Writing tests is great, and generating randomized tests even better… but we can push the techniques further still! What is a metamorphic relation good for? How could (should?) you use a SAT solver for tests? What about symbolic execution, guided fuzzing, delta debugging? Come and find out!
You care about writing correct code. Of course bugs happen, but for this project you want as few as possible.
So you write unit test, integration tests, end-to-end tests. You get enough sleep. You review each other’s code. You’ve tried out static typing, linters, autoformatters, property-based testing - and kept everything that helped. What more could you do?
Let’s do a deep dive into advanced techniques for computer-assisted testing - that is, systems which involve executing your code and checking what it does. (Type systems, static analysis, and formal verification are all awesome, but out of scope for a testing talk.)
This talk is not a box of magic bullets; many techniques are still in academic papers rather than on PyPI. Instead, learning about these techniques - what they do, how they’re implemented, and most importantly why they work - might change the way you think about software engineering (perhaps even for the better).
Using Hypothesis as a pure-Python case study, we’ll cover the shocking power of “dumb fuzzing”, some of the many ways to make it smarter, and why they might (or might not) help. You’ll learn how to construct randomized tests that check much more than ‘does it crash’, and are implausibly likely to find bugs ‘randomly’. I’ll unveil the algorithms that Hypothesis uses to find minimal examples - and why it doesn’t use some others.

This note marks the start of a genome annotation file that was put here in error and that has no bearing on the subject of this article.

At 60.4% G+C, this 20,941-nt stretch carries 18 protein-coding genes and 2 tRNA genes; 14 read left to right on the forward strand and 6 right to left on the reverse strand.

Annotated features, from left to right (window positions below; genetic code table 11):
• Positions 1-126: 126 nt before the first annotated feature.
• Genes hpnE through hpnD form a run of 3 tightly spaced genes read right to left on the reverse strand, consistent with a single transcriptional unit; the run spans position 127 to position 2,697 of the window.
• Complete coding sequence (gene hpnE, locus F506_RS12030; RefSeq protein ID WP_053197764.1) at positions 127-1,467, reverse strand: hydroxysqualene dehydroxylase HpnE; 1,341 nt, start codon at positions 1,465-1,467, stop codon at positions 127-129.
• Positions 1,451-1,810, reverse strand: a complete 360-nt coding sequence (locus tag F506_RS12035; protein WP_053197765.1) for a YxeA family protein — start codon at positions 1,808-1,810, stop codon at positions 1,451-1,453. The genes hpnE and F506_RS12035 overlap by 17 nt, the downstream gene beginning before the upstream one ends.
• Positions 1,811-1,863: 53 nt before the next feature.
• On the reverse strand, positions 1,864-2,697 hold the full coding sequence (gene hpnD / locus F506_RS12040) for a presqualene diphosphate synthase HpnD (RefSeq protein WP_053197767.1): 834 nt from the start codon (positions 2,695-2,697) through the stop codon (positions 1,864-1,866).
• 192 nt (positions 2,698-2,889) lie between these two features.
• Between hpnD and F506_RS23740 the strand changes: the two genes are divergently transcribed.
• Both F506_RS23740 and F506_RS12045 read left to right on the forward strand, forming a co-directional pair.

And finally, we’ll survey some of the exciting new techniques and applications of property-based testing in the Python ecosystem… including how you can join in!
Watch 'Sufficiently Advanced Testing' on PyCon AU's YouTube account
Zac is a researcher at the Australian National University’s 3A Institute, which is building a new applied science to ‘manage the machines’ - AI, cyber-physical systems, and other new technologies.
He started using Python to analyse huge environmental datasets, and contributing to libraries like Xarray to make such analysis easier for all scientists. Now, as a maintainer of Hypothesis, Pytest, and Trio, Zac is still passionate about making it easy to write software you can understand and rely on. When not at a computer he can usually be found surrounded by books of all kinds, somewhere out of phone range, or both.